Malema, Ndlozi assault trial: 'You had no right to refuse them entrance,' lawyer tells cop

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EFF leader Julius Malema and MP Mbuyiseni Ndlozi appear at the Randburg Magistrate's Court.
EFF leader Julius Malema and MP Mbuyiseni Ndlozi appear at the Randburg Magistrate's Court.
@EFFSouthAfrica, Twitter
  • The lawyer representing Julius Malema and Mbuyiseni Ndlozi says the cop accusing them of assault is misleading the court on the turn of events. 
  • While the cop says Malema's vehicle did not have a visible permit, the lawyer says that is untrue, according to video footage. 
  • A longer version of the footage was played in court on Thursday.

EFF leader Julius Malema and EFF MP Mbuyiseni Ndlozi's lawyer, Advocate Laurence Hodes, scrutinised aspects of a police officer's testimony and statements in the politicians' assault case in the Randburg Magistrate's Court.

Lieutenant Colonel Johannes Jacobus Venter is testifying in the assault case of the politicians on Thursday.

It is alleged the two assaulted Venter at the Fourways Memorial Cemetery on 14 April 2018 at the funeral of struggle stalwart Winnie Madikizela-Mandela. 

The police officer, who is attached to the Presidential Protection Services, testified in court that Malema had refused to walk into the cemetery after he had stopped his vehicle at the cemetery's entrance.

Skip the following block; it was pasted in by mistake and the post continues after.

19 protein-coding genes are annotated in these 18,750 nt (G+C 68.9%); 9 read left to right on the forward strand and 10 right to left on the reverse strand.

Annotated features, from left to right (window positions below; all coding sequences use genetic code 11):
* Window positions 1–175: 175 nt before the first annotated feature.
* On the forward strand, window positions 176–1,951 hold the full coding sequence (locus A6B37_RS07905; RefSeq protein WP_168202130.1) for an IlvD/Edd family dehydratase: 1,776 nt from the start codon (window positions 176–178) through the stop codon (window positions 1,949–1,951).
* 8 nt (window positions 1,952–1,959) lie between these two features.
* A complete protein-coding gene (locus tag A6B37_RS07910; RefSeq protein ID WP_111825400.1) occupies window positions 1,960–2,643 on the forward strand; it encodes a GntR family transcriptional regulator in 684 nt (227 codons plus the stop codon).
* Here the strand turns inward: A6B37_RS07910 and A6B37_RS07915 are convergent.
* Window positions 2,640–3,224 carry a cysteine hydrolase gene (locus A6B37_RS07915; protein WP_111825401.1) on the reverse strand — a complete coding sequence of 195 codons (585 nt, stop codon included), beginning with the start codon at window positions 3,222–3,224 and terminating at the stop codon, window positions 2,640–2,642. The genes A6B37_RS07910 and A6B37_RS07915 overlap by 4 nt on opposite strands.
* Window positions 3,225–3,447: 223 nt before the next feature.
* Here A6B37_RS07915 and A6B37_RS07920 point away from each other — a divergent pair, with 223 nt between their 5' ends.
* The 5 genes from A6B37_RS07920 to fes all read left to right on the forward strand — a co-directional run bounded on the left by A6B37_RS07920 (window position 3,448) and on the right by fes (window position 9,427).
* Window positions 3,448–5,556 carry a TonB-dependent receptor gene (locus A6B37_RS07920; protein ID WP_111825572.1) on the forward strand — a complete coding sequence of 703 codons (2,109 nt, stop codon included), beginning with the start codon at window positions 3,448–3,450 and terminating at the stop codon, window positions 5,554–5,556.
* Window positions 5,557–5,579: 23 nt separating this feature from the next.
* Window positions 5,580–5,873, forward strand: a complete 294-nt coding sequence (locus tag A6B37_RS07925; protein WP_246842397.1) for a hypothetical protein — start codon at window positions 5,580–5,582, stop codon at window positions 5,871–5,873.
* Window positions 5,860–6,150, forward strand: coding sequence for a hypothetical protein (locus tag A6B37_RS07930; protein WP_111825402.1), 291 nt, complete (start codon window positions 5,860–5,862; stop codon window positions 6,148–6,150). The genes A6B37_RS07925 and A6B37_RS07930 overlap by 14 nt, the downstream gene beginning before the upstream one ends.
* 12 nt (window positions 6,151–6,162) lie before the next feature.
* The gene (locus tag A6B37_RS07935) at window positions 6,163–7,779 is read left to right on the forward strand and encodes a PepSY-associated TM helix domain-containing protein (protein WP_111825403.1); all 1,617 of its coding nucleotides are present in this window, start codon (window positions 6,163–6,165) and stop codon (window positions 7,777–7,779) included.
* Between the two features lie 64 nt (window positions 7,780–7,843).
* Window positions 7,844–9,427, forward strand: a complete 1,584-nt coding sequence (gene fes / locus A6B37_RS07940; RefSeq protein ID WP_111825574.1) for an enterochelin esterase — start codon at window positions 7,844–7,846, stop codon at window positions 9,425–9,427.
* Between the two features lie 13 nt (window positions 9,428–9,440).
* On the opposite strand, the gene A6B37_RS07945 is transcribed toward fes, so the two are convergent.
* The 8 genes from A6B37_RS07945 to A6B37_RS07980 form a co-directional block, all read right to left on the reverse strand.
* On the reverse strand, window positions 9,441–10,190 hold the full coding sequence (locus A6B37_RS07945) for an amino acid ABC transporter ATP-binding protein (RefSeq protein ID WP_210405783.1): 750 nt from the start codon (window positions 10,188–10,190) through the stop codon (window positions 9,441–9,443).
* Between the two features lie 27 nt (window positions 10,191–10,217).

He testified that the vehicle Malema was driving did not have a permit to enter the cemetery.

Venter said Malema and Ndlozi pushed and shoved him until he lost his balance.

The officer also told the court Malema's vehicle was not part of the main convoy that had arrived earlier, adding that it also did not have a visible permit.

The convoy included vehicles transporting the Mandela family, the president, former and current heads of state as well as ministers.

But Hodes put it to the witness that his version was untrue and that Malema's vehicle was indeed part of the convoy.

Asked what type of permits were used, Venter said it was photo accreditation.

"I want to put it to you that if they had accreditation, you had no right to refuse them entrance," Hodes said.

Venter said vehicles that were part of the convoy did not have permits, which is why he did not check for them. But when Hodes asked why he checked for a "visible" permit on Malema's vehicle specifically, the officer said it was because it only arrived after the convoy.

The witness said according to his knowledge vehicles were only permitted for the stadium and they were informed of the specific vehicles that would have proceeded to the cemetery.

The police officer said even if Malema's car had a permit, he would still have stopped it from entering because it was not part of the convoy.

READ HERE | 'No white man will stop me' - cop tells court of day EFF leaders allegedly assaulted him

Hodes said footage from the SABC on YouTube showed a far larger convoy than what Venter was telling the court.

But Venter had no comment.

Missing parts in officer's statement